This summer, I had the pleasure of spending a week with a group of incredible women – 10 young campers, 2 artists, 3 science college students, a biologist, a biochemist, and a physicist. That week was the first ever Green Street Girls in Science Summer Camp and ladies, it was a hit!
Have you ever heard of oobleck? It’s a material that acts like a solid in some situations and a liquid in others (a physics phenomenon known as non-Newtonian liquids). Young girls made oobleck at Green Street last week and got to watch it liquify in their hands, harden to a solid when they dropped it on the table, and dance on a speaker when hit with just the right frequency.
One of them described the experience in her lab notebook – “I noticed that it melted in my hand. When it was in the cup it was hard but then when it was in my hand it melted! I had a great day and I want to be a scientist.”
Green Street education staff, biology professor Ruth Johnson, chemistry professor Erika Taylor, and physics professor Christina Othon designed the program. It was important for us to have the girls do real science and to expose them to a variety of careers in science along the way. We also worked with two of our Green Street teaching artists Lindsay Behrens and Meredith Arcari to use art projects to reinforce science concepts – like the parts of a bacterial cell or the structures of insects.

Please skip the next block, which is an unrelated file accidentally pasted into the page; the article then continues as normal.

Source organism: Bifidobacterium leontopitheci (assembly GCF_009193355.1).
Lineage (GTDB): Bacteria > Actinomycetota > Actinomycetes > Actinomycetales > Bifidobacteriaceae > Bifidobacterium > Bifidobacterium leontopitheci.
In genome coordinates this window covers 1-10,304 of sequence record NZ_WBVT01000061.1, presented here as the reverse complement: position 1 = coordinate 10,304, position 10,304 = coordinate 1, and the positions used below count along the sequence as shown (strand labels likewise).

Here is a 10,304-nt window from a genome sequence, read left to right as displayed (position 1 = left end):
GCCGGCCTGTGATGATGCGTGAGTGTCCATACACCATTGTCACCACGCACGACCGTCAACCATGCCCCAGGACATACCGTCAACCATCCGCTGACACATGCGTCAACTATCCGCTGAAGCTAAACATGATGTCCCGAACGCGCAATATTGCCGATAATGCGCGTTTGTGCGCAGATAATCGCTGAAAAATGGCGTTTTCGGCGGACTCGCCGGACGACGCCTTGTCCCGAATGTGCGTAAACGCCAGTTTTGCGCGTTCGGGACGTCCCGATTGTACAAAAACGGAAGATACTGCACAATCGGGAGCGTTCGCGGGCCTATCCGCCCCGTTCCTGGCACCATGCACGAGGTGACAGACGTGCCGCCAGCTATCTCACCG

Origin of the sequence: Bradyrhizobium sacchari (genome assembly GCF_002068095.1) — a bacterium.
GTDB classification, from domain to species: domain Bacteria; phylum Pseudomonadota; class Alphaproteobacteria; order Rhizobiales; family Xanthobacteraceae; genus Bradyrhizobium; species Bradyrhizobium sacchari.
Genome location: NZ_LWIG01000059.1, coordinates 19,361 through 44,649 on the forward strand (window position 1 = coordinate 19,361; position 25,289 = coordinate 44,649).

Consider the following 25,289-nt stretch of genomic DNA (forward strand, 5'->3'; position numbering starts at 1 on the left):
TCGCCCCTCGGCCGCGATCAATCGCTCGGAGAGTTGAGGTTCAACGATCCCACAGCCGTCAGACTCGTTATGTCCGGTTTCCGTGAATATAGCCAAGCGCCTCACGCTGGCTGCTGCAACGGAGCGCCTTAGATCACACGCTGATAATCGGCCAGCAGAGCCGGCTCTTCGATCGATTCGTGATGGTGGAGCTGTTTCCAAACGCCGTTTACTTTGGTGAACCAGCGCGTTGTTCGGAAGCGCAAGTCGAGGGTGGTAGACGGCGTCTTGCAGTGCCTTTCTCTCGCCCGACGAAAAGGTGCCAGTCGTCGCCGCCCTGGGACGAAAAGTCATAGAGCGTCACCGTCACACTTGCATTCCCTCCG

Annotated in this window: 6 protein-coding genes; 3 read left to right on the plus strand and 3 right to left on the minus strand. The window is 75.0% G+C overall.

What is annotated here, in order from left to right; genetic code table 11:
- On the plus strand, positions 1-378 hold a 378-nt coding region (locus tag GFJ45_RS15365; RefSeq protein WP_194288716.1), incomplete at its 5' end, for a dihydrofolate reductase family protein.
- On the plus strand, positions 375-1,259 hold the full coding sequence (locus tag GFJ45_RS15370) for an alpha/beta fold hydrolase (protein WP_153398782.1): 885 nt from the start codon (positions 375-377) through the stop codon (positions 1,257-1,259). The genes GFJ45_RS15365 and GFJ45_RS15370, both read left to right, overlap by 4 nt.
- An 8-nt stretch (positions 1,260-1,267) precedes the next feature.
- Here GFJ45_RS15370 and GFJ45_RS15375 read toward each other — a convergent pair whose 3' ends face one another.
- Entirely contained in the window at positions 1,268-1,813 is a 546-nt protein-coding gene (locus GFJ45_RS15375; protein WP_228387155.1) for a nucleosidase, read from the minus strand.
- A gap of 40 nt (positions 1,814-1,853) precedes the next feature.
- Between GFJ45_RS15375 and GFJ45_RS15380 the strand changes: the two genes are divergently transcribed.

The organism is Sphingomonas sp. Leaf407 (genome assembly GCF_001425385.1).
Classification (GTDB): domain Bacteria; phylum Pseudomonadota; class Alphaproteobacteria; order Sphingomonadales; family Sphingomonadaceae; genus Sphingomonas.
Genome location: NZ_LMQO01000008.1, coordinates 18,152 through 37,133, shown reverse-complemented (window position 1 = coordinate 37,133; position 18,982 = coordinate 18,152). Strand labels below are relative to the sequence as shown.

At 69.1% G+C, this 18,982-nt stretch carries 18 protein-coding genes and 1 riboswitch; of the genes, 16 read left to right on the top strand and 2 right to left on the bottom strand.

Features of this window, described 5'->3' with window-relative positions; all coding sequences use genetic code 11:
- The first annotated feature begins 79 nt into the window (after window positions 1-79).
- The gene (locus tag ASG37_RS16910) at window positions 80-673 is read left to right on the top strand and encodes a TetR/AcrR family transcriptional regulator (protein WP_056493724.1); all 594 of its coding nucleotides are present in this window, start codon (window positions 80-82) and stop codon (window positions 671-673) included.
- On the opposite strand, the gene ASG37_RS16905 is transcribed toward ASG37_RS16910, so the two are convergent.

We learned about insects, life cycles, bacteria, DNA mutations, states of matter, non-Newtonian solids, light, and more. Did you know spiders aren’t technically insects? They have too many legs!
The girls learned how to use scientific tools like lab notebooks, pipets, and microscopes. The girls set up experiments involving fruit fly diets and bacterial transformation of DNA. We spent a day in the science laboratories on the Wesleyan campus and had lunch with visiting scientists and engineers.
We had 10 campers in Grades 4 – 6 join us, totally free of charge thanks to a generous grant from the Petit Family Foundation. Some of them came in already excited about science, others were a bit quiet at first. By the end of the week, all of them were ready to look into science jobs when they grew up.
The science-filled week was inspiring and reminded me of that first “spark” of science for myself as a child. I still remember seeing DNA for the first time. We did an extraction experiment in high school and I remember thinking how amazing it was that our whole blueprint existed in a blob of goop. We saw the science spark in the campers over and over throughout the week and we hope to do the same for more girls in future years.
Help bring science to life! You can contact Green Street if you’re interested in sponsoring a young girl for a future camp who may not be able to otherwise afford to attend.